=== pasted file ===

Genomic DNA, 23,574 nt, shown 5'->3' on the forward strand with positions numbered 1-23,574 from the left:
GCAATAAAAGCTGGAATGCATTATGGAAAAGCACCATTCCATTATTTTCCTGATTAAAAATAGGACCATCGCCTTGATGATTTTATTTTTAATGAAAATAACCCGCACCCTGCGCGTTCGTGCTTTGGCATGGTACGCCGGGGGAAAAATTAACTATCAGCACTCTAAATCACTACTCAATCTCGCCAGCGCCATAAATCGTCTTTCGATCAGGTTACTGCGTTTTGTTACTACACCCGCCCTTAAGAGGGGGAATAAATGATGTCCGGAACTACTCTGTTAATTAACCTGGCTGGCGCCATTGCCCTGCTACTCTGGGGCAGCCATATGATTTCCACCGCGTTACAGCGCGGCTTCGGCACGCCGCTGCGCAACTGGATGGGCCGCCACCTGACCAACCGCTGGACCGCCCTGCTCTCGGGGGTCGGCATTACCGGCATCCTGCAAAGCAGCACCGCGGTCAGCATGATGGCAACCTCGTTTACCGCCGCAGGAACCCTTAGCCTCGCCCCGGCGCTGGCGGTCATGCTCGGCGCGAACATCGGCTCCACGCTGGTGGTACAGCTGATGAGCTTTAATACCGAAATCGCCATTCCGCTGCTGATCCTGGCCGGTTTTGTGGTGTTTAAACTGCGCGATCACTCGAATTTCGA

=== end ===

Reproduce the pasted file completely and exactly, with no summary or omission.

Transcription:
Genomic DNA, 23,574 nt, shown 5'->3' on the forward strand with positions numbered 1-23,574 from the left:
GCAATAAAAGCTGGAATGCATTATGGAAAAGCACCATTCCATTATTTTCCTGATTAAAAATAGGACCATCGCCTTGATGATTTTATTTTTAATGAAAATAACCCGCACCCTGCGCGTTCGTGCTTTGGCATGGTACGCCGGGGGAAAAATTAACTATCAGCACTCTAAATCACTACTCAATCTCGCCAGCGCCATAAATCGTCTTTCGATCAGGTTACTGCGTTTTGTTACTACACCCGCCCTTAAGAGGGGGAATAAATGATGTCCGGAACTACTCTGTTAATTAACCTGGCTGGCGCCATTGCCCTGCTACTCTGGGGCAGCCATATGATTTCCACCGCGTTACAGCGCGGCTTCGGCACGCCGCTGCGCAACTGGATGGGCCGCCACCTGACCAACCGCTGGACCGCCCTGCTCTCGGGGGTCGGCATTACCGGCATCCTGCAAAGCAGCACCGCGGTCAGCATGATGGCAACCTCGTTTACCGCCGCAGGAACCCTTAGCCTCGCCCCGGCGCTGGCGGTCATGCTCGGCGCGAACATCGGCTCCACGCTGGTGGTACAGCTGATGAGCTTTAATACCGAAATCGCCATTCCGCTGCTGATCCTGGCCGGTTTTGTGGTGTTTAAACTGCGCGATCACTCGAATTTCGA